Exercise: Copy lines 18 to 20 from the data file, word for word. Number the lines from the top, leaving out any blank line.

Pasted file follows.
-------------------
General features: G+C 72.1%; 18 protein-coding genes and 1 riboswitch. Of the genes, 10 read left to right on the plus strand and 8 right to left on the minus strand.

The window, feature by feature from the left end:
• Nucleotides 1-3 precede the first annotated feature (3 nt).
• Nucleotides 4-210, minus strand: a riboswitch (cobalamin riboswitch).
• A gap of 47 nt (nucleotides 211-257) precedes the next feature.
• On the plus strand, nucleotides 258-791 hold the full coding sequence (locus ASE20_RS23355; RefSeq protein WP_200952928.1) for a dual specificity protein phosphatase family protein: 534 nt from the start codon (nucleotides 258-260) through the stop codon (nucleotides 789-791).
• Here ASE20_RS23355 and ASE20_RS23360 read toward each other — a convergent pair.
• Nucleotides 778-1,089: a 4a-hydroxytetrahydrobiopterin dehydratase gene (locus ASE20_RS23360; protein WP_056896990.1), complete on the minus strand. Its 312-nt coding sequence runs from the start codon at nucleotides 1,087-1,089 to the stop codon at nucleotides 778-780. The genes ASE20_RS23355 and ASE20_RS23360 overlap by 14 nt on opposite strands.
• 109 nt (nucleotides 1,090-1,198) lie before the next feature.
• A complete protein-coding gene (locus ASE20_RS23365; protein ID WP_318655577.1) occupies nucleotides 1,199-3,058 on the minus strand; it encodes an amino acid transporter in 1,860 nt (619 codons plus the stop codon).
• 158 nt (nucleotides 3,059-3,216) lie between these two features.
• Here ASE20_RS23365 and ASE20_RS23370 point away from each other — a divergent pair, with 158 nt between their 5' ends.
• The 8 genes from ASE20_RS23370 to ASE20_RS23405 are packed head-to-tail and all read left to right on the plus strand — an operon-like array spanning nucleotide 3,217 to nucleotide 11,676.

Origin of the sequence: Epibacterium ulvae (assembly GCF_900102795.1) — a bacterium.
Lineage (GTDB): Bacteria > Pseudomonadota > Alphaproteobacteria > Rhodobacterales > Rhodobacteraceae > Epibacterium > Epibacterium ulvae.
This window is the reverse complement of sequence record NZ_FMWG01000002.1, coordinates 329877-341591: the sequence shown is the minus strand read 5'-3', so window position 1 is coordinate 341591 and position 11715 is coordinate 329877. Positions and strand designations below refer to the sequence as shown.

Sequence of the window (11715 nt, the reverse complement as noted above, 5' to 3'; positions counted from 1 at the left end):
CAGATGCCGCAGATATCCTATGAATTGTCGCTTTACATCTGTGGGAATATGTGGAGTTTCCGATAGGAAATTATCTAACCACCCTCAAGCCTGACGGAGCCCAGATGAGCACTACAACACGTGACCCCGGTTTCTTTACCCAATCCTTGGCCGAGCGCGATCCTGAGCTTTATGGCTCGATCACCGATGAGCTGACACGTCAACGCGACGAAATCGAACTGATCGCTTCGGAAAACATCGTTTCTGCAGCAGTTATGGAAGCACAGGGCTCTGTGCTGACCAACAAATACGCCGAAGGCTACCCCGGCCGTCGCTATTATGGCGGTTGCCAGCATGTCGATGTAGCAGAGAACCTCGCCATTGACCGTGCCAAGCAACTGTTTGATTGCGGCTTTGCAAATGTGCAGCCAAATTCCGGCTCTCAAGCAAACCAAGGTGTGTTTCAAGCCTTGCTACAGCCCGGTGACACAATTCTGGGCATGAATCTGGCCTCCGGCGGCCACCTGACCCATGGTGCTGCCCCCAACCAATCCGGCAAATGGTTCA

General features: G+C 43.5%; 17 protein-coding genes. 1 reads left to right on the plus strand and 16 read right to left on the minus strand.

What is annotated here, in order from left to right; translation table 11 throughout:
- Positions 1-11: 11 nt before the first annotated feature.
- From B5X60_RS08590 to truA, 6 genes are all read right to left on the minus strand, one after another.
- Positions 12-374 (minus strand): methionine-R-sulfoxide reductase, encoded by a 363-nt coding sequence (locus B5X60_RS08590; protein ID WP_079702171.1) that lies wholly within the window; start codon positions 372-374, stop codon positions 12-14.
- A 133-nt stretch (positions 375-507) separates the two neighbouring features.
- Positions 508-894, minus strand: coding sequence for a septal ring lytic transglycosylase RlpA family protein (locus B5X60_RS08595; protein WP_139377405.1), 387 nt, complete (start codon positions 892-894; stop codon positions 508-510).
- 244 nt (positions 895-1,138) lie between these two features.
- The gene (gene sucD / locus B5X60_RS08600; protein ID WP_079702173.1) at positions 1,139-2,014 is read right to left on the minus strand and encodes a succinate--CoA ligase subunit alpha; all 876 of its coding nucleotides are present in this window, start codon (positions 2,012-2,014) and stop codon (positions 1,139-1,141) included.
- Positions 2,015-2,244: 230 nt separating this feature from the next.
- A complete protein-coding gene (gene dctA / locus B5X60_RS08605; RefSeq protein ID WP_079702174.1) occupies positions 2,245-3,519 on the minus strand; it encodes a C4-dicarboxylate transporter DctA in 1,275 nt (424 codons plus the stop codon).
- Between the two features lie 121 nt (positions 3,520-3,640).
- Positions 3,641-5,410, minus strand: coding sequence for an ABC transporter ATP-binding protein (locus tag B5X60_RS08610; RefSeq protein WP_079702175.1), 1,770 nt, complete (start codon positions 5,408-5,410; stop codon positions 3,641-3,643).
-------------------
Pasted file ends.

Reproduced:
CAGATGCCGCAGATATCCTATGAATTGTCGCTTTACATCTGTGGGAATATGTGGAGTTTCCGATAGGAAATTATCTAACCACCCTCAAGCCTGACGGAGCCCAGATGAGCACTACAACACGTGACCCCGGTTTCTTTACCCAATCCTTGGCCGAGCGCGATCCTGAGCTTTATGGCTCGATCACCGATGAGCTGACACGTCAACGCGACGAAATCGAACTGATCGCTTCGGAAAACATCGTTTCTGCAGCAGTTATGGAAGCACAGGGCTCTGTGCTGACCAACAAATACGCCGAAGGCTACCCCGGCCGTCGCTATTATGGCGGTTGCCAGCATGTCGATGTAGCAGAGAACCTCGCCATTGACCGTGCCAAGCAACTGTTTGATTGCGGCTTTGCAAATGTGCAGCCAAATTCCGGCTCTCAAGCAAACCAAGGTGTGTTTCAAGCCTTGCTACAGCCCGGTGACACAATTCTGGGCATGAATCTGGCCTCCGGCGGCCACCTGACCCATGGTGCTGCCCCCAACCAATCCGGCAAATGGTTCA

General features: G+C 43.5%; 17 protein-coding genes. 1 reads left to right on the plus strand and 16 read right to left on the minus strand.

What is annotated here, in order from left to right; translation table 11 throughout: